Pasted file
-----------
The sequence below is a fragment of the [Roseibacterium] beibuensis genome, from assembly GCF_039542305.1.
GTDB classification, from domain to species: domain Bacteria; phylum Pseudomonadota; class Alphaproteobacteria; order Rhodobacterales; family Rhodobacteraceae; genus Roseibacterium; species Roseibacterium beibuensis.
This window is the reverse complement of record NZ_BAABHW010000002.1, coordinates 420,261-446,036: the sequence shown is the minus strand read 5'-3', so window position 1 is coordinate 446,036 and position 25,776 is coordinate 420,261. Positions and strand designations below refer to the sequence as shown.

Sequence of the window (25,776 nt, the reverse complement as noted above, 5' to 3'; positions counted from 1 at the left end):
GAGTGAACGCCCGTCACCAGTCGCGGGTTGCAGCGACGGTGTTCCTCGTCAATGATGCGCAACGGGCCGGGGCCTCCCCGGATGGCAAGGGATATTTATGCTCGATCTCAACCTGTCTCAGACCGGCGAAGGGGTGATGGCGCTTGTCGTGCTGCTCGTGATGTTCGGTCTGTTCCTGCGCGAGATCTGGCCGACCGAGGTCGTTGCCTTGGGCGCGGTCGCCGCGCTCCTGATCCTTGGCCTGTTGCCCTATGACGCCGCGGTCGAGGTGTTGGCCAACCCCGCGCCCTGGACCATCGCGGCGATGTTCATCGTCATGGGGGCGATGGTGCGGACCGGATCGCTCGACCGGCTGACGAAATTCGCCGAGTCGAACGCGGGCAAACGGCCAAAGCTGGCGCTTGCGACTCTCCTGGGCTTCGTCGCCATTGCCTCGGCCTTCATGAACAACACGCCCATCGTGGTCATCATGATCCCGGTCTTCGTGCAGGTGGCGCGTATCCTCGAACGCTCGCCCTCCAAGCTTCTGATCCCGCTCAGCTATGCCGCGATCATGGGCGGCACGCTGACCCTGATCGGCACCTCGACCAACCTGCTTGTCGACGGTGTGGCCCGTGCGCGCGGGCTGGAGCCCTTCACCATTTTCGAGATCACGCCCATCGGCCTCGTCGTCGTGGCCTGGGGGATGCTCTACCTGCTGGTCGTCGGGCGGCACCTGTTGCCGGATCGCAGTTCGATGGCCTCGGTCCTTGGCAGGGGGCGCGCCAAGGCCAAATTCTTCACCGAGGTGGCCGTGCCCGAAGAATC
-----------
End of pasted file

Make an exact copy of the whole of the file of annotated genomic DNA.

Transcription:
The sequence below is a fragment of the [Roseibacterium] beibuensis genome, from assembly GCF_039542305.1.
GTDB classification, from domain to species: domain Bacteria; phylum Pseudomonadota; class Alphaproteobacteria; order Rhodobacterales; family Rhodobacteraceae; genus Roseibacterium; species Roseibacterium beibuensis.
This window is the reverse complement of record NZ_BAABHW010000002.1, coordinates 420,261-446,036: the sequence shown is the minus strand read 5'-3', so window position 1 is coordinate 446,036 and position 25,776 is coordinate 420,261. Positions and strand designations below refer to the sequence as shown.

Sequence of the window (25,776 nt, the reverse complement as noted above, 5' to 3'; positions counted from 1 at the left end):
GAGTGAACGCCCGTCACCAGTCGCGGGTTGCAGCGACGGTGTTCCTCGTCAATGATGCGCAACGGGCCGGGGCCTCCCCGGATGGCAAGGGATATTTATGCTCGATCTCAACCTGTCTCAGACCGGCGAAGGGGTGATGGCGCTTGTCGTGCTGCTCGTGATGTTCGGTCTGTTCCTGCGCGAGATCTGGCCGACCGAGGTCGTTGCCTTGGGCGCGGTCGCCGCGCTCCTGATCCTTGGCCTGTTGCCCTATGACGCCGCGGTCGAGGTGTTGGCCAACCCCGCGCCCTGGACCATCGCGGCGATGTTCATCGTCATGGGGGCGATGGTGCGGACCGGATCGCTCGACCGGCTGACGAAATTCGCCGAGTCGAACGCGGGCAAACGGCCAAAGCTGGCGCTTGCGACTCTCCTGGGCTTCGTCGCCATTGCCTCGGCCTTCATGAACAACACGCCCATCGTGGTCATCATGATCCCGGTCTTCGTGCAGGTGGCGCGTATCCTCGAACGCTCGCCCTCCAAGCTTCTGATCCCGCTCAGCTATGCCGCGATCATGGGCGGCACGCTGACCCTGATCGGCACCTCGACCAACCTGCTTGTCGACGGTGTGGCCCGTGCGCGCGGGCTGGAGCCCTTCACCATTTTCGAGATCACGCCCATCGGCCTCGTCGTCGTGGCCTGGGGGATGCTCTACCTGCTGGTCGTCGGGCGGCACCTGTTGCCGGATCGCAGTTCGATGGCCTCGGTCCTTGGCAGGGGGCGCGCCAAGGCCAAATTCTTCACCGAGGTGGCCGTGCCCGAAGAATC